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Syrup of Ipecac

by Robyn Welborne 3 years ago in science

Age-old Remedy, Re-examined

The "Apothecary's Night Remedy"; a cure-all drug for poisonings is what the Syrup of Ipecac is known for back in the year of 1965. Ipecac can go by many names, such as: "road-side sick-making plant" (translated from the Tupi language), Carapichea ipecacuanha, Brazil Root, Brazilian Ipecac, or any forms stemming from the plant species of Elderberry. It can mainly be found in the countries of Nicaragua, Rio, Panama, Brazil, and Cartagena.

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"Generations of parents knew the rule: Keep a bottle of ipecac around to induce vomiting in case your child swallows a poison. Now that rule may be about to change" (CBS News).

Ipecac is a natural plant that is used to make medicine for poison indigestion cases. You can find the “Ipecac Syrup” available in both a nonprescription over-the-counter product and also as an FDA-approved pharmacy prescription product.

Ipecac can possibly be safe for the majority of people if it is taken orally and only used for a short period of time. Ipecac has chemicals inside of it that irritate the digestive tract and trigger the brain functions to cause vomiting. Some side effects are stomach irritation, dizziness, low blood pressure, shortness of breath, and a fast heartbeat, which can become severe if not monitored. Yes, it is generally taken orally to induce forced-vomiting after ingesting a poison, but there are other methods of getting Ipecac into your system. Health professionals sometimes give Ipecac by IV (intravenously) for Hepatitis and pockets of infection (abscesses). Some useful facts about Ipecac are that it can sometimes treat bronchitis with croup in children, a severe kind of diarrhea called Amoebic Dysentery, and even cancer. Ipecac is also used as an “expectorant” to thin mucous and make coughing easier. Daily usage of small doses, science says, can improve appetite. Despite the old beliefs in the past, science shows that Ipecac does not actually treat poisoning very well and is more commonly being abused, sometimes fatally, by people with disorders. It is sold in small bottles to help steer away from drug abuse, but yet some 4 percent of bulimia suffers in clinics admit to using Ipecac on a daily basis to purge.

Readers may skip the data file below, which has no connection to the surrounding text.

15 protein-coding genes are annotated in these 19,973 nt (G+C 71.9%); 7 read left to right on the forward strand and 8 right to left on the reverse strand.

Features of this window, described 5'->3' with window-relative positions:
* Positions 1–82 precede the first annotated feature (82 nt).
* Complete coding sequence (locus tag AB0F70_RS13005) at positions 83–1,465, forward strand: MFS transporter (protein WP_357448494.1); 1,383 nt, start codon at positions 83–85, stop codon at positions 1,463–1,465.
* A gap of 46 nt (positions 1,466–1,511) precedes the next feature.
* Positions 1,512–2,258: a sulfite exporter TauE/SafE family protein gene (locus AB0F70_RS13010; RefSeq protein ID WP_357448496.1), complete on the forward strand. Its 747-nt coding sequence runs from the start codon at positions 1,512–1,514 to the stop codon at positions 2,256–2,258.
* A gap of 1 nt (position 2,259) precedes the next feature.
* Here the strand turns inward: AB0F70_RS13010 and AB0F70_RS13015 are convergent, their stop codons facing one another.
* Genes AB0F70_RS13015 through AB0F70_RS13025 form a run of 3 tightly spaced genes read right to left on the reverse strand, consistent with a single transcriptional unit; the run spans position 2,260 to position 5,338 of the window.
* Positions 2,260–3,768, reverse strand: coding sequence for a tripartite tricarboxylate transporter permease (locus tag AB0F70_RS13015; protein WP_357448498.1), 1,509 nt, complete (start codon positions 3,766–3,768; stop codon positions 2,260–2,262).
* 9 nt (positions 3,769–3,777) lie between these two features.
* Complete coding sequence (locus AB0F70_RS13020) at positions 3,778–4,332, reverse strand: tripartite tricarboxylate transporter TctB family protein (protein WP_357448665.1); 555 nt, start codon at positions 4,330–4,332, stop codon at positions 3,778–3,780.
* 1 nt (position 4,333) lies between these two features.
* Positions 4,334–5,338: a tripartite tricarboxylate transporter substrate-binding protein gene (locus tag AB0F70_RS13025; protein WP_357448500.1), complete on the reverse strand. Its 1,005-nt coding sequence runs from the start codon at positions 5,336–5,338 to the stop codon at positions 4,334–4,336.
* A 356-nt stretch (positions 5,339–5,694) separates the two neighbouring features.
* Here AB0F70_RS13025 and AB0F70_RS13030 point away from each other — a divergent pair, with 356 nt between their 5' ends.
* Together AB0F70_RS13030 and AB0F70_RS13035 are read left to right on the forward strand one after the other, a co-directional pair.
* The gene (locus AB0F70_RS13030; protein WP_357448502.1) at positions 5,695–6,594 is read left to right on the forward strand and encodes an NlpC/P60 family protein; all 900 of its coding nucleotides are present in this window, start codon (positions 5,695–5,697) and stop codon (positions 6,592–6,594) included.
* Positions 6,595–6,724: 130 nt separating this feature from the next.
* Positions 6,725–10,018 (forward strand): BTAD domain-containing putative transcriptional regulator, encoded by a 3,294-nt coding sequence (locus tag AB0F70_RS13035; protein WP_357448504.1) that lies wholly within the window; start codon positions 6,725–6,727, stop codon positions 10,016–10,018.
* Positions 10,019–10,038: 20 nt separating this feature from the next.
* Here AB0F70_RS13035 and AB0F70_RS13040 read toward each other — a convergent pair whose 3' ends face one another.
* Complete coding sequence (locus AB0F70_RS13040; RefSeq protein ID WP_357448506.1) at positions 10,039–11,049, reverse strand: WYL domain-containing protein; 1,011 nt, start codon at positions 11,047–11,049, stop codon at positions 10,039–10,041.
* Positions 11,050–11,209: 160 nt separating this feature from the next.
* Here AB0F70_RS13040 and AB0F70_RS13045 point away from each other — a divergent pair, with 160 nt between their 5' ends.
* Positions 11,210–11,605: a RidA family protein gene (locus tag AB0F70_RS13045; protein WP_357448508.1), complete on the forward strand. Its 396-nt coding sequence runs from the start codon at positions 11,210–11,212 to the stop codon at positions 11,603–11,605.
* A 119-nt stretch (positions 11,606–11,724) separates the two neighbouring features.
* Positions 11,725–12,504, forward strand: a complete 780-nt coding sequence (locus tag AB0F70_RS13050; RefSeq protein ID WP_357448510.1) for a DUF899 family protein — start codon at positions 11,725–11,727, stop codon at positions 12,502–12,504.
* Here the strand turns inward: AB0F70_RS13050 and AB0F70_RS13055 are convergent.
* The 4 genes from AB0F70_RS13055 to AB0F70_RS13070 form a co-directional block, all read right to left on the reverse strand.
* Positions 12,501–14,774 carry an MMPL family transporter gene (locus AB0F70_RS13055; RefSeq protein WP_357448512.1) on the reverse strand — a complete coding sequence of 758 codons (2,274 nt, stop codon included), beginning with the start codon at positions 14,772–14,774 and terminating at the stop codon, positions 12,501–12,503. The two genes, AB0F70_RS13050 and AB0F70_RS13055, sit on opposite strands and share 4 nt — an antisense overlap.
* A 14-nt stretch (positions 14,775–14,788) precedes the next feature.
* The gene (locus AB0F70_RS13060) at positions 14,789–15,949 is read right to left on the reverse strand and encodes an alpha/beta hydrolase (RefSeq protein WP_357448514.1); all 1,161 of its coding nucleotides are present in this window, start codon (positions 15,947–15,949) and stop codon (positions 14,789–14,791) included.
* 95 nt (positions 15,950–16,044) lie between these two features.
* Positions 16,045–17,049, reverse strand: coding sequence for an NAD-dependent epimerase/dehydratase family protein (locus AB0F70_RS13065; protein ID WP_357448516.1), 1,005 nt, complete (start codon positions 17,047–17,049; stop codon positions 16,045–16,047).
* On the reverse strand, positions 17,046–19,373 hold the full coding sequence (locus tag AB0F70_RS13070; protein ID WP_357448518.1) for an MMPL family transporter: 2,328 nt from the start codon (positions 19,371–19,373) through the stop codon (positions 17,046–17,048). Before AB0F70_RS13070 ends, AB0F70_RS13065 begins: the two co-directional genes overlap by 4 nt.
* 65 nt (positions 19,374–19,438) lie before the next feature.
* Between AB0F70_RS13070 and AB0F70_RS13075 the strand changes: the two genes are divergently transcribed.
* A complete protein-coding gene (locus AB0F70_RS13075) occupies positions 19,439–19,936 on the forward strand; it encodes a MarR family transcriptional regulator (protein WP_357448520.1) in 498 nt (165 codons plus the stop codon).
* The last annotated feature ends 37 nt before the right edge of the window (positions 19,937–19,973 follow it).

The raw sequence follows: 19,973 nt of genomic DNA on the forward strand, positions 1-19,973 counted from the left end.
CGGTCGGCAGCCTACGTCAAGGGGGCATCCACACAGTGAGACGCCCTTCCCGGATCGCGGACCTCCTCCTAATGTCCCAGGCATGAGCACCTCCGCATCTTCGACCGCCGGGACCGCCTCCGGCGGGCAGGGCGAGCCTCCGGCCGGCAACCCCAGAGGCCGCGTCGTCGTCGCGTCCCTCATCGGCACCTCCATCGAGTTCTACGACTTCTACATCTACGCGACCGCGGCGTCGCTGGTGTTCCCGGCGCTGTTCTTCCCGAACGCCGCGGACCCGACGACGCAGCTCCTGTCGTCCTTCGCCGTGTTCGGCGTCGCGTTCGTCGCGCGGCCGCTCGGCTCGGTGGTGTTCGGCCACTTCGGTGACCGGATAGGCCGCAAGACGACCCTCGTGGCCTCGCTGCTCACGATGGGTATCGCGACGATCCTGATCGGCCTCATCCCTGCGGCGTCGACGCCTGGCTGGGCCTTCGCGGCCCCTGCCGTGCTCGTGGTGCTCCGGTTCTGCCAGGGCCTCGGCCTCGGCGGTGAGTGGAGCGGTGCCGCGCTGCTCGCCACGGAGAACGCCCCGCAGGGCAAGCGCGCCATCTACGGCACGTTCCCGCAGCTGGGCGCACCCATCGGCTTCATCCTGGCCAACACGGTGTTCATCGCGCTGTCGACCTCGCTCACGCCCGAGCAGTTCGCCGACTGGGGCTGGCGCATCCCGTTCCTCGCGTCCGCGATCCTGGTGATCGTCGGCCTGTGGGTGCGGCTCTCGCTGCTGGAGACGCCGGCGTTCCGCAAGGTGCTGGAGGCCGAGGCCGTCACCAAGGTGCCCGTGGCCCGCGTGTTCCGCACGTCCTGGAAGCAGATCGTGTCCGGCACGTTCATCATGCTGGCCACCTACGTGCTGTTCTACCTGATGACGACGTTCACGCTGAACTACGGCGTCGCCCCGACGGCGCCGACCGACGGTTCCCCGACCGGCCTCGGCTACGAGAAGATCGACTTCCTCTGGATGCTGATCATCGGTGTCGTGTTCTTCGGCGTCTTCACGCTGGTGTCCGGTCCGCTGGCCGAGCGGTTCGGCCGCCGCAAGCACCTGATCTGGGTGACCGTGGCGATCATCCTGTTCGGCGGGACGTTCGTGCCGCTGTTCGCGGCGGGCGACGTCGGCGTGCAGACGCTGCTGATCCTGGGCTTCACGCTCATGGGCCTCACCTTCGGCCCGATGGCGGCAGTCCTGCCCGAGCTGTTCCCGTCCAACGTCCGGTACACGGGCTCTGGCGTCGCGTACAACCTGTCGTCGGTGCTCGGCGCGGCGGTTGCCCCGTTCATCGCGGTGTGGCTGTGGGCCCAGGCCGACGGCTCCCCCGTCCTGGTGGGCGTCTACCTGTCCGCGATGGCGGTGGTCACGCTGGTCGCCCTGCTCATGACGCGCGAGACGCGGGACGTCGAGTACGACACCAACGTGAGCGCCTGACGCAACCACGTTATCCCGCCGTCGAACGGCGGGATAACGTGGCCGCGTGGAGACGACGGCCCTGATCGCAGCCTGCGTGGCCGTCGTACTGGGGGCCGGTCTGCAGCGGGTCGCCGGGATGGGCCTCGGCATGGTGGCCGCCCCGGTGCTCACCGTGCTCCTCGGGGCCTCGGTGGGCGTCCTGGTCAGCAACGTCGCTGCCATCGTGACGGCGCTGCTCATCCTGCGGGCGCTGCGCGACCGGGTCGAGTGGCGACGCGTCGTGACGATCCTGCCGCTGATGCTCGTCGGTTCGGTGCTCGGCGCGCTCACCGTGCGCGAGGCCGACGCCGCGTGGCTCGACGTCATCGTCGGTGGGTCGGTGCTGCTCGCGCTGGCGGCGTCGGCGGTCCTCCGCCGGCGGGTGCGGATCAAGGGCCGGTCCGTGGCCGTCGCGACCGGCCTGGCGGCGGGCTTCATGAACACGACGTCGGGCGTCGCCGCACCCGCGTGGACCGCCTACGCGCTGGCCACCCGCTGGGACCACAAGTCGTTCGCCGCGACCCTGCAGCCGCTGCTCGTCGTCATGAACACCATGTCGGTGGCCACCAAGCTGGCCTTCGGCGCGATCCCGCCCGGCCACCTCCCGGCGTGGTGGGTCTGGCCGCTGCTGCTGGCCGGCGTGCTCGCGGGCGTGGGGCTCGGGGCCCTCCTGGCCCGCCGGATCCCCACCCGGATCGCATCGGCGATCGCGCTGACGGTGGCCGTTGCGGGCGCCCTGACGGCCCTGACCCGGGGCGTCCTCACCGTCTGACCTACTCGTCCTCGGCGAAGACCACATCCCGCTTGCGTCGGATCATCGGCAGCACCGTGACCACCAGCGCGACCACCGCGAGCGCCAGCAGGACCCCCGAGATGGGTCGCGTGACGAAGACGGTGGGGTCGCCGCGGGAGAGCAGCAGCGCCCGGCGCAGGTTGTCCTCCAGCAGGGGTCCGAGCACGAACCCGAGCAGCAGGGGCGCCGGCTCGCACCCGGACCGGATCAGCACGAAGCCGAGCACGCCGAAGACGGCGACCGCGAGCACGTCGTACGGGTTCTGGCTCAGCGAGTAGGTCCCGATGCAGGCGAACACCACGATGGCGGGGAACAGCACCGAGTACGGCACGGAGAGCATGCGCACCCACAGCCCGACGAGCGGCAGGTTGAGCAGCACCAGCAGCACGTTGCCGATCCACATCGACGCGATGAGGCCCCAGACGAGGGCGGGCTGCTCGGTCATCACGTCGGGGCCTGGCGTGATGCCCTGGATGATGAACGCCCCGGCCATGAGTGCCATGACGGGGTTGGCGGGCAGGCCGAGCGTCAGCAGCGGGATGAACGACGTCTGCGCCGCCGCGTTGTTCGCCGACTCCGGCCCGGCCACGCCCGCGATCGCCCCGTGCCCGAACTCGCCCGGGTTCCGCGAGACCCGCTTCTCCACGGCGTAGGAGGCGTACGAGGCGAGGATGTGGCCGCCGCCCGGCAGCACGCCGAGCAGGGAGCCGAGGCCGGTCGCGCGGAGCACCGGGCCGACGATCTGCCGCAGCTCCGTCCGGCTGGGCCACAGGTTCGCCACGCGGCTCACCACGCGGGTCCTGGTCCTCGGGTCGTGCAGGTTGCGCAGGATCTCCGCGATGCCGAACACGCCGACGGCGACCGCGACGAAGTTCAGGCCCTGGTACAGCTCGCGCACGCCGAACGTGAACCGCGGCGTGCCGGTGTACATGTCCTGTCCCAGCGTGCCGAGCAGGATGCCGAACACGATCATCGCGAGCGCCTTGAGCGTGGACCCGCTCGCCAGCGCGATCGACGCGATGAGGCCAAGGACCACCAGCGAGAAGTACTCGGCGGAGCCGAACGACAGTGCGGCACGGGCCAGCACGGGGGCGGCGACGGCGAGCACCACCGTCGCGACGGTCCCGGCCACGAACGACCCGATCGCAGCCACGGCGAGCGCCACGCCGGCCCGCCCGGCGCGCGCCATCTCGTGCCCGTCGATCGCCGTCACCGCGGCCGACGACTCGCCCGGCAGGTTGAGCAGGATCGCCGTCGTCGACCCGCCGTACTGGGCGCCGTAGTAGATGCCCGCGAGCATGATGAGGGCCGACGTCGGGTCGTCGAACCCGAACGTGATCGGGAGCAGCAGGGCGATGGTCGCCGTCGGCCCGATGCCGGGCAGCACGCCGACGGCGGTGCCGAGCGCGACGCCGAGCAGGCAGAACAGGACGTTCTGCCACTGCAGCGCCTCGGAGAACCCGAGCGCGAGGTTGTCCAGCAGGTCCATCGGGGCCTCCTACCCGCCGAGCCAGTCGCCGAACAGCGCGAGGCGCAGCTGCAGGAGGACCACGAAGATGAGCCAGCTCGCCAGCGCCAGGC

The syrup does indeed induce vomiting by forcefully causing your gastric muscles to contract and wretch, but Ipecac was never meant to be used for every swallowed poison—anything caustic [caustic: the ability to be able to burn or corrode organic tissue by chemical action] or fluids that can be sucked or drawn into the lungs are not supposed to be thrown up. Here is the shocking news, even if you take some syrup within a half-hour of drinking a poison, modern studies show that Ipecac averagely removes ONLY ABOUT 30 PERCENT! That means that majority of the said poison is still in your system. Also, Ipecac reacts differently to other parts of the body, mainly when it comes in contact with the skin or when it is inhaled through the nose. The Ipecac plant contains Emetine, a substance that can irritate the skin and respiratory tract.

Ipecac is mostly unsafe when taken by mouth for over long periods of time and/or in large amounts, as well as through injections of a dosage containing more than 1 gram. Misuse of Ipecac, Ipecac syrup, or any parts of the plant can lead to serious re-poisoning, heart damage, and even cause death. A few signs that a person or you have been poisoned include difficulty of breathing, digestive tract problems, abnormal or irregular heart rates, blood in the urine, convulsions, shock, coma, and death.

It is said that most hospitals are starting to stop the process of vomiting and stomach-flushing as a treatment for poison. They now practice the use of "Oral Antidotes" or some activated charcoal that can quickly and more efficiently absorb certain deadly toxins before they can reach your bloodstream. But still, Ipecac has some pretty high risks. Ipecac can sometimes cause vomiting to continue for more than an hour which can lead to a rare case of where the constant retching can be so violent that it can trigger brain hemorrhaging [brain bleeding through injured blood vessels] or gastric tears. When used repeatedly, Ipecac can build up and destroy the muscle tissue, including the ones in the heart. A word of advice is to NEVER take charcoal and Ipecac together! This combination is very risky and can lead to serious health problems. The activated charcoal can interact with Ipecac in a way that can cause the syrup to bind up inside of the stomach. This will drastically decrease the effectiveness of Ipecac syrup.

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This is just a little eye-opener for the next time that you are taking a trip to your local pharmacy store. A mini cautionary guide to judging which medicines are more useful than harmful because everything has its good and bad, but not being properly informed is deadly.

science

Robyn Welborne

I am an aspiring creative writer who is currently working for my double Associate’s Degree in English. My writing has no limits and no filter. Anything and everything from all genres; if I think about it, then I will write it down. Enjoy!

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Robyn Welborne
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